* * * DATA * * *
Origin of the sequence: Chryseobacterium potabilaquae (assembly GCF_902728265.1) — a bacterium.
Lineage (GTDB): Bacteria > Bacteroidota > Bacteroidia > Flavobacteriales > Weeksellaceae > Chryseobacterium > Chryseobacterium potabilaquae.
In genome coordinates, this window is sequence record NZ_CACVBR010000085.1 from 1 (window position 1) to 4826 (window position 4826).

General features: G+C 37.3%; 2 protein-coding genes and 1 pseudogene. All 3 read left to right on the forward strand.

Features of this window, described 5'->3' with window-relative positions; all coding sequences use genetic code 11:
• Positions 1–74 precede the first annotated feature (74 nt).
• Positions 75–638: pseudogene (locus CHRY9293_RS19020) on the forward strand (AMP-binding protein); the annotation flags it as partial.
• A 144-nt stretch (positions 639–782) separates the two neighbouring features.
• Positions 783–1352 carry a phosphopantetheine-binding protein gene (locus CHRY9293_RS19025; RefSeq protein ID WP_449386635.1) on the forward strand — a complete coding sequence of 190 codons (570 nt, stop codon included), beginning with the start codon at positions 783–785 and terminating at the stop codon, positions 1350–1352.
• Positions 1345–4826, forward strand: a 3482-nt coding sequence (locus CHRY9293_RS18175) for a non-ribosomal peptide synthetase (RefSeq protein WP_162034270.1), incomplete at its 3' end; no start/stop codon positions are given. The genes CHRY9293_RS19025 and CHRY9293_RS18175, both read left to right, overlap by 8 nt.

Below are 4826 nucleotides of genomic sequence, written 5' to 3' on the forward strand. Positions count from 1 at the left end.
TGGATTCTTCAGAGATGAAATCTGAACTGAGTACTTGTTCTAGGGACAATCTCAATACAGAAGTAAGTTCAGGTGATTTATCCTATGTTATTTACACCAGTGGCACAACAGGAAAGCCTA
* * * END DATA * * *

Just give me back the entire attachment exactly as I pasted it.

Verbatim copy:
Origin of the sequence: Chryseobacterium potabilaquae (assembly GCF_902728265.1) — a bacterium.
Lineage (GTDB): Bacteria > Bacteroidota > Bacteroidia > Flavobacteriales > Weeksellaceae > Chryseobacterium > Chryseobacterium potabilaquae.
In genome coordinates, this window is sequence record NZ_CACVBR010000085.1 from 1 (window position 1) to 4826 (window position 4826).

General features: G+C 37.3%; 2 protein-coding genes and 1 pseudogene. All 3 read left to right on the forward strand.

Features of this window, described 5'->3' with window-relative positions; all coding sequences use genetic code 11:
• Positions 1–74 precede the first annotated feature (74 nt).
• Positions 75–638: pseudogene (locus CHRY9293_RS19020) on the forward strand (AMP-binding protein); the annotation flags it as partial.
• A 144-nt stretch (positions 639–782) separates the two neighbouring features.
• Positions 783–1352 carry a phosphopantetheine-binding protein gene (locus CHRY9293_RS19025; RefSeq protein ID WP_449386635.1) on the forward strand — a complete coding sequence of 190 codons (570 nt, stop codon included), beginning with the start codon at positions 783–785 and terminating at the stop codon, positions 1350–1352.
• Positions 1345–4826, forward strand: a 3482-nt coding sequence (locus CHRY9293_RS18175) for a non-ribosomal peptide synthetase (RefSeq protein WP_162034270.1), incomplete at its 3' end; no start/stop codon positions are given. The genes CHRY9293_RS19025 and CHRY9293_RS18175, both read left to right, overlap by 8 nt.

Below are 4826 nucleotides of genomic sequence, written 5' to 3' on the forward strand. Positions count from 1 at the left end.
TGGATTCTTCAGAGATGAAATCTGAACTGAGTACTTGTTCTAGGGACAATCTCAATACAGAAGTAAGTTCAGGTGATTTATCCTATGTTATTTACACCAGTGGCACAACAGGAAAGCCTA